It happens often enough that after cutting out irrelevant details we end up with a simple model of a complex system, yet it doesn’t allow us to obtain predictions about the system in a straightforward way. Many such models require simple operations to be performed in order to describe the system. However, the number of required operations is astronomically huge, and no computer power has the capability to tackle the straightforward routine. Nonetheless, to circumvent those difficulties a method of sampling is invented (so-called Monte Carlo approach). Since then many modifications have entered the scene.
As far as we can’t account all the details of the complex system, we use simple models, which try to incorporate most relevant properties of the system for our particular application. Correct choice of the model is crucial in making predictions about behavior of the complex systems. As an example, consider a satellite orbiting around the Earth, for it we don’t take into account the influence of Pluto’s gravity and treat the satellite as a point, among many other assumptions. However, to verify that the model is relevant one needs to compare its predictions with the real outcomes. Some models are particularly suitable as they allow obtaining predictions directly (simple differential equations and e.t.c). However, often it is not the case. To validate the model or use it to describe the real system, we often need to make computer simulations. In some cases, model is inherently stochastic, but still exhibits some regularity at larger space or time scale, which might be important for particular situation. Financial markets and proteins under physiological conditions could serve as examples. In both cases models are often studied by means of Monte Carlo simulations.
Those properties/rules/laws are hard to derive mathematically and much easier to establish numerically. Later numerical results might be formulated as conjectures to be proven with mathematical rigor. Both in case of conjecture and application of numerically obtained law, it’s important to get it right. It’s not hard to see that the program, which does calculation, must be correct, as small mistake might have a cumulative effect and the final result will differ from the correct one significantly. Testing might not help if one works with datasets that are hardly checkable by eye and the result of application in their case is not known beforehand. In a series of posts, I’m going to share different small programs that are written in Ada 2012 and proven with SPARK 2014. All programs will answer on questions about statistical law or probability and illustrate different provability issues that appear in such cases.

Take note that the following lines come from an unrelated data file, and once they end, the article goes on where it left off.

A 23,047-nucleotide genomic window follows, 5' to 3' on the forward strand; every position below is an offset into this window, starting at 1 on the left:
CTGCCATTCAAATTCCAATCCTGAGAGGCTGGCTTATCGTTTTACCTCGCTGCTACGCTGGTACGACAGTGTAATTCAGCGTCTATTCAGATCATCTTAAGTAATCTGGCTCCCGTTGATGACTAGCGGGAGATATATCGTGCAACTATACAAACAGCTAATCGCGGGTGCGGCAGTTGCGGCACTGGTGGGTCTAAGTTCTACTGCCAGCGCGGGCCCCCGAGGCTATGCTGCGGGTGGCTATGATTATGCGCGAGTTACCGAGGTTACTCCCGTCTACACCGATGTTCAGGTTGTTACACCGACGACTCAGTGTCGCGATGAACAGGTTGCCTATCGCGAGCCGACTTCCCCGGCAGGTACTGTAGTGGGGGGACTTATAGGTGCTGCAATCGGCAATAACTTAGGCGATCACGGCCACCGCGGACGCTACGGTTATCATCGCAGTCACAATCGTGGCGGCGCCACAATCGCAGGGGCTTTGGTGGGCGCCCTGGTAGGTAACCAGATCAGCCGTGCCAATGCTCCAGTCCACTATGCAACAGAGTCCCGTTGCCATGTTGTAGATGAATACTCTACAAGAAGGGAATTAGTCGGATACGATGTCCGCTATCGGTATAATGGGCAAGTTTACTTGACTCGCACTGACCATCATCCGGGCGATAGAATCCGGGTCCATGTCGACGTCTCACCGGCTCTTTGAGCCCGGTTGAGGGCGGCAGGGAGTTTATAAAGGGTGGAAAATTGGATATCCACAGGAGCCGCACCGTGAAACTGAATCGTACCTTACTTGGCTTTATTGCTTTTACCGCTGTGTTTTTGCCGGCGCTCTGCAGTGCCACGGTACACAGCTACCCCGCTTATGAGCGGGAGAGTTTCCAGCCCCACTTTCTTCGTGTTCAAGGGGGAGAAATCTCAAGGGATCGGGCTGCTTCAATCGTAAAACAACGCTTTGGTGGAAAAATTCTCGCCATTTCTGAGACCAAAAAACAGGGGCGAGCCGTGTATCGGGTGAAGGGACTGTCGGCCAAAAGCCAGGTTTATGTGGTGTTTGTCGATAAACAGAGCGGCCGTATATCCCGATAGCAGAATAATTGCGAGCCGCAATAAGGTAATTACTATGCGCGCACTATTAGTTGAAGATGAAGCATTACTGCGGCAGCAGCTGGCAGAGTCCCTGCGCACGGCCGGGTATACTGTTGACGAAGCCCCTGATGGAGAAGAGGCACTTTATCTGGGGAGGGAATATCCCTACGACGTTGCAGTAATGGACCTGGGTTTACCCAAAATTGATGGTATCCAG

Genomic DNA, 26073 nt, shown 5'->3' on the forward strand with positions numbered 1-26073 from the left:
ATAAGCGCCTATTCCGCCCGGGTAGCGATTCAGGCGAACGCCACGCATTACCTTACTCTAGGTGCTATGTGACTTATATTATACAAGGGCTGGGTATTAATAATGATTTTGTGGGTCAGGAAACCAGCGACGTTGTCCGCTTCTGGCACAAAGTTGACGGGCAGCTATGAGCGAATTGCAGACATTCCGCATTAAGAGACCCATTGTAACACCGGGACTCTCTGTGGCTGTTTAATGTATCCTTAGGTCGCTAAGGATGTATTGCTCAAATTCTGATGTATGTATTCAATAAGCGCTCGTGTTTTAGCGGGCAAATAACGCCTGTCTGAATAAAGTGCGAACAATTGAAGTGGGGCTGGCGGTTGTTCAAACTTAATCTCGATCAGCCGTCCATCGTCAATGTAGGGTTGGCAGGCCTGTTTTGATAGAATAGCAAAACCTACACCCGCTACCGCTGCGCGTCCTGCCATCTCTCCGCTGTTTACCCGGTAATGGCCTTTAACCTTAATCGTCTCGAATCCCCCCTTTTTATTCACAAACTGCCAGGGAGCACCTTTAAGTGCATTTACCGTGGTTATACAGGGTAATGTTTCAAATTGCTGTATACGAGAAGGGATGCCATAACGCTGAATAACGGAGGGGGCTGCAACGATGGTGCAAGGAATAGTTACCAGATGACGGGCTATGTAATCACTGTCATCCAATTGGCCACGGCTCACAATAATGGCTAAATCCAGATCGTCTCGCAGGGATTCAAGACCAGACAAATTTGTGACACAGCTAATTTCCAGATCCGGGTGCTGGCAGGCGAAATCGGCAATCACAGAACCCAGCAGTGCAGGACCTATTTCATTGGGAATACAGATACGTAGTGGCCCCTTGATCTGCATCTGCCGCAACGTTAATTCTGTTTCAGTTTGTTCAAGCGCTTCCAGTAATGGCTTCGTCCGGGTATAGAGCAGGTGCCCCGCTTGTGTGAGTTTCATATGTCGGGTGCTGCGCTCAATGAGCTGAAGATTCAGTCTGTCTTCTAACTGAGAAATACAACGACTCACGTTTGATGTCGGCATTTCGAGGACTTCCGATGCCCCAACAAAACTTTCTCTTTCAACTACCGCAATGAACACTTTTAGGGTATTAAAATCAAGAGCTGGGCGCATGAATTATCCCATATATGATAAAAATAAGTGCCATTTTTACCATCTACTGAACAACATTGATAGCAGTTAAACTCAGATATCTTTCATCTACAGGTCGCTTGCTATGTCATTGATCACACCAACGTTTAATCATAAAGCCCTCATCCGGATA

If you haven’t read Significance Journal, you have probably missed a lot of interesting material about statistics. All the articles are intended for anyone with a curiosity about modern statistics but doesn’t have any serious prior knowledge. As far as I know, it’s a joint journal of the Royal Statistical Society and the American Statistical Society; thus, I believe, the material in it represents the most actual topics as perceived by members of those societies. The October issue (Volume 11, Issue 4) presents an article on data anonymisation titled ‘Data and privacy: Now you see me; New model for data sharing; Modern governance and statisticians’ by Sam Smith. I’m going to briefly discuss it and share some related ideas.